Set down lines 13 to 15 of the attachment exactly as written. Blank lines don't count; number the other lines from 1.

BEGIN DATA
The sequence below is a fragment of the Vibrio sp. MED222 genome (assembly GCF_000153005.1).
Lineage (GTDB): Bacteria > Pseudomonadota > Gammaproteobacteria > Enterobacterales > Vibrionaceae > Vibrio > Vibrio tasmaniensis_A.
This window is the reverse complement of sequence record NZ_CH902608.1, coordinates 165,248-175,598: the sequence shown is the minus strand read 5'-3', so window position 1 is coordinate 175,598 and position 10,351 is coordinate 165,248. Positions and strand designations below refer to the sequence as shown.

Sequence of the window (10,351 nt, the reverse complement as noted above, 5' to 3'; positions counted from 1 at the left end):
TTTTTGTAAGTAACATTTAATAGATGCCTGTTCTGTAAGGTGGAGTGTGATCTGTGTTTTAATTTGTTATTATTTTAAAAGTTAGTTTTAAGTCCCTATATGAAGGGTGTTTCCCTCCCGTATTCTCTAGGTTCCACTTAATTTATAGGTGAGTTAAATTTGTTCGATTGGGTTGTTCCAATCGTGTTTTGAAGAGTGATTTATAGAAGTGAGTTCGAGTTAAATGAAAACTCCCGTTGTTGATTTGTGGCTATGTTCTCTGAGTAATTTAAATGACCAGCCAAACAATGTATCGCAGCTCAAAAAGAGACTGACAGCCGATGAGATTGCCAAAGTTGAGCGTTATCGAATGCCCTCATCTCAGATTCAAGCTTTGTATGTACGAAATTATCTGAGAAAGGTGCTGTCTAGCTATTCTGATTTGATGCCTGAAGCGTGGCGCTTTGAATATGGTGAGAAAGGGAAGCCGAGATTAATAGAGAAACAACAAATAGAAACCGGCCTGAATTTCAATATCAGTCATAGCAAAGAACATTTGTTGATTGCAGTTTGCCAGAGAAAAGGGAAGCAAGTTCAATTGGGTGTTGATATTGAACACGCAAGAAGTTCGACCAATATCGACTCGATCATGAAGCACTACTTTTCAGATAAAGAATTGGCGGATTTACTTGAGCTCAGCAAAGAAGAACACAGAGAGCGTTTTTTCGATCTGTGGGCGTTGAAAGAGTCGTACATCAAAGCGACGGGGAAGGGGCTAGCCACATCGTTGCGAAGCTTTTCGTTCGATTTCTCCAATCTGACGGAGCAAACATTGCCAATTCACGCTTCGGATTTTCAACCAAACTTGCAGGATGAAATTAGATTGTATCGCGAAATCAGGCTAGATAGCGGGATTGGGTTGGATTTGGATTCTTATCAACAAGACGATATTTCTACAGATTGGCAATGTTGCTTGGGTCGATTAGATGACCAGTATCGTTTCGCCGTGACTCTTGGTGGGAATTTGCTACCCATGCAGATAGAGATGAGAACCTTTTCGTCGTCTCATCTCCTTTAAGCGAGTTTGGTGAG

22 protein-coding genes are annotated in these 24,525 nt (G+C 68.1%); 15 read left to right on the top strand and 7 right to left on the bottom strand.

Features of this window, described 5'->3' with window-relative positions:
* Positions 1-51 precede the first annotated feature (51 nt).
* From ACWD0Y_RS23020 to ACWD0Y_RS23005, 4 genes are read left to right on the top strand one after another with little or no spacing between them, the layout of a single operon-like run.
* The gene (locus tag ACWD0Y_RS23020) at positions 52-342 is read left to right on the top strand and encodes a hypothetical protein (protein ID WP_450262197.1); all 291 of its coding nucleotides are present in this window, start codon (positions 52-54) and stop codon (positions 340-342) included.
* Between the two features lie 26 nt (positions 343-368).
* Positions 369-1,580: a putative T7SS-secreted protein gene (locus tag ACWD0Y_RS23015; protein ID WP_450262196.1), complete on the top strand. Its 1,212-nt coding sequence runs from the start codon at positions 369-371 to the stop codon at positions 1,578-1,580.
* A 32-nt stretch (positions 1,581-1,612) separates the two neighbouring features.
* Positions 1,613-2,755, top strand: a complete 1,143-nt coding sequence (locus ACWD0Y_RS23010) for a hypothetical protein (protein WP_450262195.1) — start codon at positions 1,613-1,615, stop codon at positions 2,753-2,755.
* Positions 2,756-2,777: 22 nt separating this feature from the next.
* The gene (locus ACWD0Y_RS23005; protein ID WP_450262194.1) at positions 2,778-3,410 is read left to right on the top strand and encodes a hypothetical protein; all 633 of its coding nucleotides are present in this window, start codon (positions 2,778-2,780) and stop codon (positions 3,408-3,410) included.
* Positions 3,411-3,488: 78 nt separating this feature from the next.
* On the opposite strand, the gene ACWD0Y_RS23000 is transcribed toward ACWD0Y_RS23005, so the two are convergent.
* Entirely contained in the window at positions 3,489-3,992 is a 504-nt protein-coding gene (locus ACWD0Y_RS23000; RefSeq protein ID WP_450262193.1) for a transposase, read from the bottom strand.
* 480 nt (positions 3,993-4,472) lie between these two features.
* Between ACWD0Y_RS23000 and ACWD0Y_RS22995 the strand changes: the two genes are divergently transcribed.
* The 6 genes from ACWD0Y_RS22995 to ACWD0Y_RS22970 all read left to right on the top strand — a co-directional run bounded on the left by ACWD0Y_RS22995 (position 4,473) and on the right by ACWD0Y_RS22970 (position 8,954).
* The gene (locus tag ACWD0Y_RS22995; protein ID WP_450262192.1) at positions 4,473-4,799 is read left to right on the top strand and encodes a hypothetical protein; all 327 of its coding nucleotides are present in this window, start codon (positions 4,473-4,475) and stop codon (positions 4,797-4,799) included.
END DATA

* A 32-nt stretch (positions 1,581-1,612) separates the two neighbouring features.
* Positions 1,613-2,755, top strand: a complete 1,143-nt coding sequence (locus ACWD0Y_RS23010) for a hypothetical protein (protein WP_450262195.1) — start codon at positions 1,613-1,615, stop codon at positions 2,753-2,755.
* Positions 2,756-2,777: 22 nt separating this feature from the next.